If I'm going to eyeball that, I can eyeball other larger % nutrients in terms of plant health.

While testing is great and useful, especially to get a feel for some more advanced approaches, an aquarist can certainly move beyond test kits altogather with PPS over long peroids with most plants as they become more experienced.

One uses water changes and the other uses test kits to provide a stable environment for plants, but there are cross overs here and mixing between these methods, neither is exclusively a pure method.

I asked many questions to get people to think about these things.
A non CO2 method can be done in the method described by DW, Edward or myself effectively.

Plants can be used as your "test kits", fewer or greater water changes, % changed can be done, dolomite can be used, good test kits can be used, activated carbon, less light and it's influences.

I still find doing weekly water changes makes a tank look better than not doing them.

In giving advice to folks with algae issues, plant problems, PPS is tough sell due to all the testing and chem and requires more understanding for the user than say EI(Often it's a tough sell no matter how I suggest it as soon as you say KNO3.......), but non CO2 methods have both of those methods beat if fish food and tops offs are all you want to do, but you give up nicer growth and better results somewhat in doing that.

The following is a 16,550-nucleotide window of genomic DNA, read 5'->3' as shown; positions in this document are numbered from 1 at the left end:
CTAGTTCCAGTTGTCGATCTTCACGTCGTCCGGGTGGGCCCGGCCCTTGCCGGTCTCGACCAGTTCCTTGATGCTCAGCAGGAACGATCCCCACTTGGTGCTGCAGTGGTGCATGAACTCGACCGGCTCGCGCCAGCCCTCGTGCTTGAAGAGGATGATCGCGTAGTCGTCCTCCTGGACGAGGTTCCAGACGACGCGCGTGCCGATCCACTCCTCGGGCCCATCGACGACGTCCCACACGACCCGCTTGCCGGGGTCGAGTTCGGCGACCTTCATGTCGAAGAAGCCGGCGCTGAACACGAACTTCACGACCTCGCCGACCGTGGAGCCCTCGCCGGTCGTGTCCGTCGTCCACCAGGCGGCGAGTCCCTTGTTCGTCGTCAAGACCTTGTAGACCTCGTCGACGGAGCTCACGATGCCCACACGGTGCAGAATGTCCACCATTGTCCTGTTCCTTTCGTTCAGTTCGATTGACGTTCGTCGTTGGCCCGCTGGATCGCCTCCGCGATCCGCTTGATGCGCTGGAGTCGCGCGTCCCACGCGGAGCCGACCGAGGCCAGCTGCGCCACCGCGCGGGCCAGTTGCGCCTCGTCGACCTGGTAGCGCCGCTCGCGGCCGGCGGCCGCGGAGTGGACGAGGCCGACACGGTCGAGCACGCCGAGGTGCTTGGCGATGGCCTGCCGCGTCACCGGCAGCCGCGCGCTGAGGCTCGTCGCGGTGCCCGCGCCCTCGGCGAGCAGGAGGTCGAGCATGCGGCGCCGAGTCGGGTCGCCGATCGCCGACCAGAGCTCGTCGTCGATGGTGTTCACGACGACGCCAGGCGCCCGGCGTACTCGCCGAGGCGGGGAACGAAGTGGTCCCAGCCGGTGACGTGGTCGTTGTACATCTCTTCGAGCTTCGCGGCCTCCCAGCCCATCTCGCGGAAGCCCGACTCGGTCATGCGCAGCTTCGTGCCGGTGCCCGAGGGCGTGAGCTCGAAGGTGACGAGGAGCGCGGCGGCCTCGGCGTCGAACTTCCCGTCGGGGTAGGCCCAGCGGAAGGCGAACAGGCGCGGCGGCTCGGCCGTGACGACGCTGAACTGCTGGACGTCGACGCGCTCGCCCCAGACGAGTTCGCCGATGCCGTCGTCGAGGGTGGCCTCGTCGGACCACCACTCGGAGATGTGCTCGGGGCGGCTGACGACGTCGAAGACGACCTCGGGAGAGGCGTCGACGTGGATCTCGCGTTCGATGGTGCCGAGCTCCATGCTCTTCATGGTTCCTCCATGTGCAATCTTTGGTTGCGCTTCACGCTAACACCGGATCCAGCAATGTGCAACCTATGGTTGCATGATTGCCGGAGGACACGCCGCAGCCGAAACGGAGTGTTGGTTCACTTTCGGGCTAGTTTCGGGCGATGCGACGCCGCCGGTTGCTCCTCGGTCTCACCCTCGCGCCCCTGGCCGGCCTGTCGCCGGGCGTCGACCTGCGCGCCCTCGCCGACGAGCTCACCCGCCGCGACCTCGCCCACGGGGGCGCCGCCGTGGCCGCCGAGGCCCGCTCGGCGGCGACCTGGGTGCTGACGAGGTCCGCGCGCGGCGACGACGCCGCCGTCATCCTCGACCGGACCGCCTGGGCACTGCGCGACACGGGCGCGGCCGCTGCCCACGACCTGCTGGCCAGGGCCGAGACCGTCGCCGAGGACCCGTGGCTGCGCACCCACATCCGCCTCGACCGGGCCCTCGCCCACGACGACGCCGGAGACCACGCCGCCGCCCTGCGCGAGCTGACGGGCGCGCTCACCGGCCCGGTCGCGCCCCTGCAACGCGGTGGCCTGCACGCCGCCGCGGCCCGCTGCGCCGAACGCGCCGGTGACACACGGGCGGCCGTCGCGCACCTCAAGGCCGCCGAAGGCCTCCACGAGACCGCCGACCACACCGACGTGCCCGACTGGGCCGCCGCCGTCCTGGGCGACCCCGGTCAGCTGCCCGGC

But to an experience person willing to test seeking a balance to their farm without water changes or a reduce number of them, sure, then it's a good sell. But I am thinking much further ahead than many assumed.........using the plants as your test kits as you become more familar with the dosing and push pull of the dosing routines is what I am hinting at.
I know that many folks after a number of years are able to do this effectively.
Edward seemed to scoff at the viability of this notion...........it does work.

I know better........I use those kits to gain knowledge so I do not need the test kits forever.

In that sense, it's evolved further than PPS and requires more experience and knowledge.....also a tough sell......but PPS is a good path for folks seeking a more advanced approach to the nutrients pull/push effects or simply bored or have mastered EI or non CO2 methods. But like a water change, you can fall back on the test kits or water changes.